What is Montessori?
What is Montessori?
Montessori comes from the name of the first Italian woman to become a physician Dr. Maria Montessori, in the early 1900's. Through her observations and work with children, she developed her educational methods based on the development of children's learning processes. She observed children have a natural desire to learn for themselves and, thus, she designed a "prepared environment" in which children could freely choose from developmentally appropriate activities and work at their own pace.
What is Montessori School?
A Montessori school is designed to take advantage of the sensitive years between the ages of three and six, when the child is most able to absorb information from his environment, following the philosophies and teachings of Dr. Maria Montessori, a world-renowned educator. Although a Montessori child has the advantage of beginning her education without drudgery, boredom or discouragement, very early learning is neither the norm nor the objective in Montessori education. The Montessori ideal is only that learning should occur naturally, a t the proper moment for each child.
Many Montessori schools continue through the elementary years of ages six to twelve, and some through the high school years.
“It is true, we cannot make a genius... We can only give each individual the chance to fulfil his potential possibilities to become an independent, secure, and balanced human being.”
Are children free to do whatever they want?
First, "freedom" in the Montessori environment needs to be explained. Freedom is a goal, not a starting point. Freedom comes with knowledge. Once children have received an initial lesson on a material or understand the limits set within their environment, they are free to move about the classroom at will, to talk to other children, to work with any equipment appropriately whenever or as long as they want or to ask to be introduced to something new. This freedom of choice is not total freedom. Children learn that to enjoy freedom they need to respect the rights of others to enjoy similar freedom.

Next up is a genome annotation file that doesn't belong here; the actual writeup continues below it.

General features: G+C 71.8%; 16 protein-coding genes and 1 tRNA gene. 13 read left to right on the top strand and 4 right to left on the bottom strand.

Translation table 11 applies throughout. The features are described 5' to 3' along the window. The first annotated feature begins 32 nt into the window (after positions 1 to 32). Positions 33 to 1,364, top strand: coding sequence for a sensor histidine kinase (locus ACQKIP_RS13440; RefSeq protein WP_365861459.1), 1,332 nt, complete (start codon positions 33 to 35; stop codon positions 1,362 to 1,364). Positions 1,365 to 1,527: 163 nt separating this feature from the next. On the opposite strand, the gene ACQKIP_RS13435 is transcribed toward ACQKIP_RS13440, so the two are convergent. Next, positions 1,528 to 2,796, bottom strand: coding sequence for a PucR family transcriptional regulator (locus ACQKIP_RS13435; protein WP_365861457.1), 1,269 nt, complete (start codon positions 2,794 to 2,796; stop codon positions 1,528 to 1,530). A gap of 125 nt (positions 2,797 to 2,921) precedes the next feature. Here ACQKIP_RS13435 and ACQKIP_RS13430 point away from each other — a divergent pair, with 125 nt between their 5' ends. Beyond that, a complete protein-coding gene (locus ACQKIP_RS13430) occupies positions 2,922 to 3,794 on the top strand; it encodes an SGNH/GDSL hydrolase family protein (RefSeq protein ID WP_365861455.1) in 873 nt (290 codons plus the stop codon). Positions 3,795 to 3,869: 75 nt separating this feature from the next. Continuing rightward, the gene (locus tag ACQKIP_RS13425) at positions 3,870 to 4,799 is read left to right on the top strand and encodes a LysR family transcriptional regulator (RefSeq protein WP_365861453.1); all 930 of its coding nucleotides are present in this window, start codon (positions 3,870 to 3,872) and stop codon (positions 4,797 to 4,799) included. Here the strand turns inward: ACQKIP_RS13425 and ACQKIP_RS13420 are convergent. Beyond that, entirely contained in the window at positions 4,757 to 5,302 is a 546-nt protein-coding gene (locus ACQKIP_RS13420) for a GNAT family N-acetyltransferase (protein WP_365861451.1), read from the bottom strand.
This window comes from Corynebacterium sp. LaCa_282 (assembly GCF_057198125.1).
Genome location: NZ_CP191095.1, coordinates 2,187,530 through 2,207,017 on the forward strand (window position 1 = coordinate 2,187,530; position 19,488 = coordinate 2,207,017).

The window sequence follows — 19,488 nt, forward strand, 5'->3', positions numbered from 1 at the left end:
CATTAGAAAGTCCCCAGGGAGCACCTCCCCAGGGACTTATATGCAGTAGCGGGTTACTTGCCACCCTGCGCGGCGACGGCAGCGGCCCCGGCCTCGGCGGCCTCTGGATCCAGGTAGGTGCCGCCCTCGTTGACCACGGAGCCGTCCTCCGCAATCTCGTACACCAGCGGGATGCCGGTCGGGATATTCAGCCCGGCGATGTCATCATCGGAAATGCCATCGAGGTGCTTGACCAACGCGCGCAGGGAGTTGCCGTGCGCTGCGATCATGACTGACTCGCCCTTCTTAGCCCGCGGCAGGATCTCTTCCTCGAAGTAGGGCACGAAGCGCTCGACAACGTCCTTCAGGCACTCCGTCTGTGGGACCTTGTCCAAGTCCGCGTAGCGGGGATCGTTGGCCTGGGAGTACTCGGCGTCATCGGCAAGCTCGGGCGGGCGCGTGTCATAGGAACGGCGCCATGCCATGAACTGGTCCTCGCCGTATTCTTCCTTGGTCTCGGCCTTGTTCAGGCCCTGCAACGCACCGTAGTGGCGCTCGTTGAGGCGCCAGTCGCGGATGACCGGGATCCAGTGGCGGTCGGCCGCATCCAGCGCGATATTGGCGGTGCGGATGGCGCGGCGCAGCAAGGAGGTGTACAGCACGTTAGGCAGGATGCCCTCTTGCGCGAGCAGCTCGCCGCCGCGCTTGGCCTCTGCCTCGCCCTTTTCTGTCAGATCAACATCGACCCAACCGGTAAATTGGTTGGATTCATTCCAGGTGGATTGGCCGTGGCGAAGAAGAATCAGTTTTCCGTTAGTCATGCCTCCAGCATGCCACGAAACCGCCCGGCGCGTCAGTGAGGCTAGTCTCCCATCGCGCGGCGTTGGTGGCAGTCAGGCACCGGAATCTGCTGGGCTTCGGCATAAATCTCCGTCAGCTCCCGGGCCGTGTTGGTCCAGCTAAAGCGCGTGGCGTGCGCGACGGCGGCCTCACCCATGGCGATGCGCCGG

What are the main differences between Montessori and traditional education?
Montessori emphasizes learning through all the senses, in other words, learning by doing. Montessori education emphasizes "learning how to learn" which means it is more important for children to learn how to process, discover, understand, and make choices on their own rather than merely learning to repeat information that has been presented and follow the lead of the teacher. Montessori classrooms are composed of children in three-year age groupings to allow for the flexibility of children to learn at their own pace and for spontaneous opportunities for older children to assist the younger ones.
What is the ideal age for children to begin a Montessori program?
Children should start a Montessori program between two and a half and three and a half years of age, or earlier. Around two and a half, a child enters a new phase of development. Children entering at a later age have passed many "sensitive periods" and have foregone stages of opportunities to fully benefit from the developmental activities that build upon each other.
What is the Montessori concept of discipline?
The goal is to achieve "inner discipline", or control which the child develops over his or her own behavior. To achieve inner discipline, children need to understand what is acceptable and what is not. Children are redirected to an acceptable activity or are given a choice. The teachers also give the children tools necessary to work out their own problems. For example, children need to learn the proper vocabulary and expressions needed to communicate dissatisfaction with another or to apologize. Children also need to learn what alternatives are acceptable to modify their own behavior or make a situation acceptable to all in the community.
What is the teacher's role in a Montessori classroom?
The Montessori teacher is specially trained to assume the roles of guide, observer, and maintainer of the environment. She carefully prepares the environment by including stimulating materials and opportunities for the children to teach themselves and eliminates all obstacles. She presents an initial lesson to introduce the child to a particular activity or material and then allows the child to experience it on his own and repeat the activities. She also is constantly observing to assist the children when necessary, redirect them appropriately and determine the individual and group needs.
Why is it so important to keep my five year old in Montessori?
The Kindergarten year in Montessori is a critical component of the three-year cycle. During the third year, all the earlier experiences are internalized and reinforced. All the activities and skills come together this last year and are completely understood. The five year old often helps the younger children with their work, becoming a "teacher", reinforcing his own skills, and gaining an incredible sense of self-confidence.